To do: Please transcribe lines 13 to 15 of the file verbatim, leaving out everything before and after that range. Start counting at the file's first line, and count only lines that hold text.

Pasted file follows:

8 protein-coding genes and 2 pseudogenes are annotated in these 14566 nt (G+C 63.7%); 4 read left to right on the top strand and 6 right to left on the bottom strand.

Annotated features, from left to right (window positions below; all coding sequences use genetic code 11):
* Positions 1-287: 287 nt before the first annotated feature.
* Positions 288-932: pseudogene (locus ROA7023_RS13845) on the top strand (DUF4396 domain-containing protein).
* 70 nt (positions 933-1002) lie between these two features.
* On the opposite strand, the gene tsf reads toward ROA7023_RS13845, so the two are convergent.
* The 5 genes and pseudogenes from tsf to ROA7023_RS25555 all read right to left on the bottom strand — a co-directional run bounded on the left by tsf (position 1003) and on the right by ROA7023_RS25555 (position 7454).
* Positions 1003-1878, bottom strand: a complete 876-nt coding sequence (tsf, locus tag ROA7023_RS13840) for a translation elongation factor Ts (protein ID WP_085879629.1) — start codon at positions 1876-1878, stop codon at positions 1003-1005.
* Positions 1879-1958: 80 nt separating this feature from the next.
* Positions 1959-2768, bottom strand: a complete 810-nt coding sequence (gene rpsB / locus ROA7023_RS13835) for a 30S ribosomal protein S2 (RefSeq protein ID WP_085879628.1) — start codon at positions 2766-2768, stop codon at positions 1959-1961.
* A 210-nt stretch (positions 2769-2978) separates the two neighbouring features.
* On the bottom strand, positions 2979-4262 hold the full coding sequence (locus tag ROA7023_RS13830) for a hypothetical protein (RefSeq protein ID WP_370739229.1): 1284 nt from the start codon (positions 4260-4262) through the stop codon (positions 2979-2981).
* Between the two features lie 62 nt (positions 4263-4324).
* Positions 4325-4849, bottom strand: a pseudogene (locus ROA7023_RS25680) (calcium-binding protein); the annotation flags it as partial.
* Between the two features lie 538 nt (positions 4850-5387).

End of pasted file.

* Between the two features lie 62 nt (positions 4263-4324).
* Positions 4325-4849, bottom strand: a pseudogene (locus ROA7023_RS25680) (calcium-binding protein); the annotation flags it as partial.
* Between the two features lie 538 nt (positions 4850-5387).